Removing the Confusion from the Political Mayhem.

The conventions are over. First, Republicans and then Democrats have convened in subsequent week long sessions to vet their party’s candidate and update their ‘platform.’  Now we enter that confusing zone between now and the November election. As a person of faith you may wrestle with how or if to choose sides. You may identify with the expression of compassion on the one hand or the protection of a freedom or privilege on the other. The conflict of expressions may leave you frustrated and confused.

How Does Faith Fit Into Politics?

I don’t know about you but when I try to sort through the endless political commercials and mailers of all the candidates my head begins to throb! It is so confusing. Everyone is making promises to improve the quality of my life. My experience is that few keep the promises they have made – or even admit or remember they made them. Furthermore, why does anyone care about some of these issues? Why don’t more people care about what I care about? What does God care about in all this and what is my responsibility toward Him in all this?

Can you identify with this? If so, let’s start thinking through some of these issues. While we are in this political season I want to focus on the sphere of government – one of 7 Cultural zones in which we are called to live and influence as invested cultural partners.

Trying to navigate the nuances of political expressions may leave you as confused as the little boy who dropped his gum in the chicken house and couldn’t decide which cold gray lump on the ground was his gum. Like him, after tasting several options, you may remain unsatisfied and confused and have a bad taste in your mouth.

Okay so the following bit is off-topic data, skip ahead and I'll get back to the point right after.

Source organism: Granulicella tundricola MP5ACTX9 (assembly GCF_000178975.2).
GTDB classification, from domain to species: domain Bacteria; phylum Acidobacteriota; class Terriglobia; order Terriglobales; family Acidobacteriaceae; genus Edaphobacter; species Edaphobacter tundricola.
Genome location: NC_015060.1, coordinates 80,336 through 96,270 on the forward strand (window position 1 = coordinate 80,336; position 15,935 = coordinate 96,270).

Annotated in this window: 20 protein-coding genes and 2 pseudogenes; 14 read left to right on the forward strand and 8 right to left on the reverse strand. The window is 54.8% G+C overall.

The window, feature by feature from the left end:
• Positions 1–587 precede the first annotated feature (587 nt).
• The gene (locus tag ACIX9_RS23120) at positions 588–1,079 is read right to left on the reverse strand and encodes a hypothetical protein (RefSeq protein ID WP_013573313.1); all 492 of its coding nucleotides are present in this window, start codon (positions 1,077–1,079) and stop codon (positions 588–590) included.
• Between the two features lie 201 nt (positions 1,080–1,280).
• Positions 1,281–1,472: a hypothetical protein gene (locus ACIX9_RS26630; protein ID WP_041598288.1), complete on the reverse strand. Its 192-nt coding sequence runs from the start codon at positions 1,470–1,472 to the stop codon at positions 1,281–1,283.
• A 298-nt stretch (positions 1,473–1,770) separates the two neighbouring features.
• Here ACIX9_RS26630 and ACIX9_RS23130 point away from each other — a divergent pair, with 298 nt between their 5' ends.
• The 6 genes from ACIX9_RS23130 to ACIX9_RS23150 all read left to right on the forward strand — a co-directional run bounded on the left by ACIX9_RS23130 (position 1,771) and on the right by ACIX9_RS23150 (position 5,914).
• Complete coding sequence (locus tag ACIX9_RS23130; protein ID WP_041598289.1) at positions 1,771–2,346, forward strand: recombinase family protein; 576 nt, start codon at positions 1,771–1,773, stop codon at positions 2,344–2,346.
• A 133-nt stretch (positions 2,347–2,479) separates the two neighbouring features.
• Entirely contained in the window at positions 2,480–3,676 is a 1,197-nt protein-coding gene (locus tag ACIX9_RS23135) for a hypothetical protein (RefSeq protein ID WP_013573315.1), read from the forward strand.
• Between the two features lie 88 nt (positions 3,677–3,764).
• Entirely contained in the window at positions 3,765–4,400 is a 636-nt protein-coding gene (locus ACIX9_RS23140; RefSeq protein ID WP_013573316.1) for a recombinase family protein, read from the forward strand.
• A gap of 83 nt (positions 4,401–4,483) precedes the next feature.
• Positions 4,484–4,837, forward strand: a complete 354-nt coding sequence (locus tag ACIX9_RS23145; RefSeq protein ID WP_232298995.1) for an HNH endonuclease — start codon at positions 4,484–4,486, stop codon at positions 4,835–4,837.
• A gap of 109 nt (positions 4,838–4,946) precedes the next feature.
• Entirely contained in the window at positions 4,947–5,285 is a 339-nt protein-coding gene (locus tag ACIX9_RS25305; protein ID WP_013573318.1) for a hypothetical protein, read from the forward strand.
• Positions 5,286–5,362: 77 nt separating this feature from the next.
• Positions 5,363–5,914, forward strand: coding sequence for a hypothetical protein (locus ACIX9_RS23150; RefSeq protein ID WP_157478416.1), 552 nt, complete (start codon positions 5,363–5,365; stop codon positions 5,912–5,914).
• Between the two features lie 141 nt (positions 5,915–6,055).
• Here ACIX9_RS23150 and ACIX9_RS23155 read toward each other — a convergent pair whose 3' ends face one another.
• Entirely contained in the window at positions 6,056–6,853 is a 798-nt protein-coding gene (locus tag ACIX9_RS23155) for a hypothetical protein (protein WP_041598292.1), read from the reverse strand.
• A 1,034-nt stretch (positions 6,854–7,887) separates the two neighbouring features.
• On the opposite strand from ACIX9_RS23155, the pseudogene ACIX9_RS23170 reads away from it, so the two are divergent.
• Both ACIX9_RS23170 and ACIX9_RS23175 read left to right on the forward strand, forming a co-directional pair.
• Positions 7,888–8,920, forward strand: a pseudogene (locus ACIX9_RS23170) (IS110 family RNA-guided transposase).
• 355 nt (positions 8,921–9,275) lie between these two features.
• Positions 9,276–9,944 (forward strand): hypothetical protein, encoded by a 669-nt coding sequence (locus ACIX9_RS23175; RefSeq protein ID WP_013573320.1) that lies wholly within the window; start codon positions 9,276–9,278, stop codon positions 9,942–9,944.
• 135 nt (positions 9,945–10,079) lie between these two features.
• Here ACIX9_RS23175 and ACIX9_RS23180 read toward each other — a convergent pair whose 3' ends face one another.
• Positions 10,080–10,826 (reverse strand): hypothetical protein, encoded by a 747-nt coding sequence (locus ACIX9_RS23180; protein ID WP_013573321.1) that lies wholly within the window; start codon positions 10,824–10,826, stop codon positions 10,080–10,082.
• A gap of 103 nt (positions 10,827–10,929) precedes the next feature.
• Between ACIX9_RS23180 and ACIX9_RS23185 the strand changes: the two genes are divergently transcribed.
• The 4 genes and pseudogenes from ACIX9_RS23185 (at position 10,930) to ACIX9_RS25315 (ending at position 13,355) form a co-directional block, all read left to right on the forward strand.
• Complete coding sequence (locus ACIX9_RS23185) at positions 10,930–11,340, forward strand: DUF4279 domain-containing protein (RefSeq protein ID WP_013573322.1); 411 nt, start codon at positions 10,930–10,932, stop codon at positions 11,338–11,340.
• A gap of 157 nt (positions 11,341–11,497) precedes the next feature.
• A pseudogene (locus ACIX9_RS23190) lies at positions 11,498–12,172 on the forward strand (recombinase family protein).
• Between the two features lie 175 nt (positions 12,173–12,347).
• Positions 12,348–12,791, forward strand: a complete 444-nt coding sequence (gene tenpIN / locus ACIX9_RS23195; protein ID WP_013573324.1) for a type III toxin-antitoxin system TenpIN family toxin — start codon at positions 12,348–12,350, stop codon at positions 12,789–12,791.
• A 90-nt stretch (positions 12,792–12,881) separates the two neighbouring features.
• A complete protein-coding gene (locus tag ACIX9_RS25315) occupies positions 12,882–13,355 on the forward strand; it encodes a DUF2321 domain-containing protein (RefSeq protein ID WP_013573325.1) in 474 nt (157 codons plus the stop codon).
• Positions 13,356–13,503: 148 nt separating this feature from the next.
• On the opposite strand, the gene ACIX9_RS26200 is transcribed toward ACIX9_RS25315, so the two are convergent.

Of the seven zones of culture (I’ll explain more on this below) the zone of government, and by association, politics, seems the most removed from faith. Of all the ‘Dirty Jobs,’ those associated with politics and government seem the least suited to Christian involvement. Is there room for faith in the political arena? Please don’t misread what I am saying. I am talking about how faith should impact the political arena. There is absolutely no place for faith “in” politics.

The integration of faith into the political zone is not always clear cut. Mature faith should be able to inform all we do. This is so because all we are and all we have been given to do is from God. If this is true, then what about politics? Additional questions are: Is there really any room for faith’s influence in that arena? Can people of faith actually exist on both sides of the political divide or is one side more prone to agreement with tenets of faith than the other? If so, how is this possible? Can’t I just bury my head in the sand and let God work all this out?

Spoiler alert!

I don’t have all the answers. No one does. Not even the politicians who claim they do. 

This season of politics is an opportune time for you to begin thinking through the issues that are at stake. It is a time to think through your responsibilities as a citizen.